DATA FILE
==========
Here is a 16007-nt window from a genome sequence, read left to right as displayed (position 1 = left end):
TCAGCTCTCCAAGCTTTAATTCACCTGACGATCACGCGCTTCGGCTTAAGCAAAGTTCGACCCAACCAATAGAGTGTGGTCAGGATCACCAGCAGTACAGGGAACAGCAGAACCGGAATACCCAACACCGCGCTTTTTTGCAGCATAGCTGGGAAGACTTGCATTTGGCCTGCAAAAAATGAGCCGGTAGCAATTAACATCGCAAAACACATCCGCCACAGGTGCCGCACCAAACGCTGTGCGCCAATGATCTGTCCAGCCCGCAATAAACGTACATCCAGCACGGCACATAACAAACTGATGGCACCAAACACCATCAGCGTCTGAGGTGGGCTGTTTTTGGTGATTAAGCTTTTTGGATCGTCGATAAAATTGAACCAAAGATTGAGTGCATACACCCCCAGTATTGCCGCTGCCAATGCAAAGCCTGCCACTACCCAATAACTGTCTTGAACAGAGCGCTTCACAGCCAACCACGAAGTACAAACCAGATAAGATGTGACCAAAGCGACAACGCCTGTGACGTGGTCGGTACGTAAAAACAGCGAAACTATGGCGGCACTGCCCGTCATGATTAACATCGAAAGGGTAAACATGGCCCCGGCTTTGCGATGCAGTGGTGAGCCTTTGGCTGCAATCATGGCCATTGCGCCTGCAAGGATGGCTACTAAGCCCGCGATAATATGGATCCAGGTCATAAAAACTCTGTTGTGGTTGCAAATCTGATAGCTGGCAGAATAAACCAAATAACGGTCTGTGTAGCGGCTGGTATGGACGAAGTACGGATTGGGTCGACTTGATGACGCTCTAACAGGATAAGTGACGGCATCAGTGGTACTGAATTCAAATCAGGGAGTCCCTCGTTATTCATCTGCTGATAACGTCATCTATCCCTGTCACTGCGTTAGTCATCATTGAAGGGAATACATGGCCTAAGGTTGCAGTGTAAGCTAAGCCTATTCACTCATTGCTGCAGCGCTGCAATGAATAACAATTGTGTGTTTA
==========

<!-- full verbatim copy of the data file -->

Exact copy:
Here is a 16007-nt window from a genome sequence, read left to right as displayed (position 1 = left end):
TCAGCTCTCCAAGCTTTAATTCACCTGACGATCACGCGCTTCGGCTTAAGCAAAGTTCGACCCAACCAATAGAGTGTGGTCAGGATCACCAGCAGTACAGGGAACAGCAGAACCGGAATACCCAACACCGCGCTTTTTTGCAGCATAGCTGGGAAGACTTGCATTTGGCCTGCAAAAAATGAGCCGGTAGCAATTAACATCGCAAAACACATCCGCCACAGGTGCCGCACCAAACGCTGTGCGCCAATGATCTGTCCAGCCCGCAATAAACGTACATCCAGCACGGCACATAACAAACTGATGGCACCAAACACCATCAGCGTCTGAGGTGGGCTGTTTTTGGTGATTAAGCTTTTTGGATCGTCGATAAAATTGAACCAAAGATTGAGTGCATACACCCCCAGTATTGCCGCTGCCAATGCAAAGCCTGCCACTACCCAATAACTGTCTTGAACAGAGCGCTTCACAGCCAACCACGAAGTACAAACCAGATAAGATGTGACCAAAGCGACAACGCCTGTGACGTGGTCGGTACGTAAAAACAGCGAAACTATGGCGGCACTGCCCGTCATGATTAACATCGAAAGGGTAAACATGGCCCCGGCTTTGCGATGCAGTGGTGAGCCTTTGGCTGCAATCATGGCCATTGCGCCTGCAAGGATGGCTACTAAGCCCGCGATAATATGGATCCAGGTCATAAAAACTCTGTTGTGGTTGCAAATCTGATAGCTGGCAGAATAAACCAAATAACGGTCTGTGTAGCGGCTGGTATGGACGAAGTACGGATTGGGTCGACTTGATGACGCTCTAACAGGATAAGTGACGGCATCAGTGGTACTGAATTCAAATCAGGGAGTCCCTCGTTATTCATCTGCTGATAACGTCATCTATCCCTGTCACTGCGTTAGTCATCATTGAAGGGAATACATGGCCTAAGGTTGCAGTGTAAGCTAAGCCTATTCACTCATTGCTGCAGCGCTGCAATGAATAACAATTGTGTGTTTA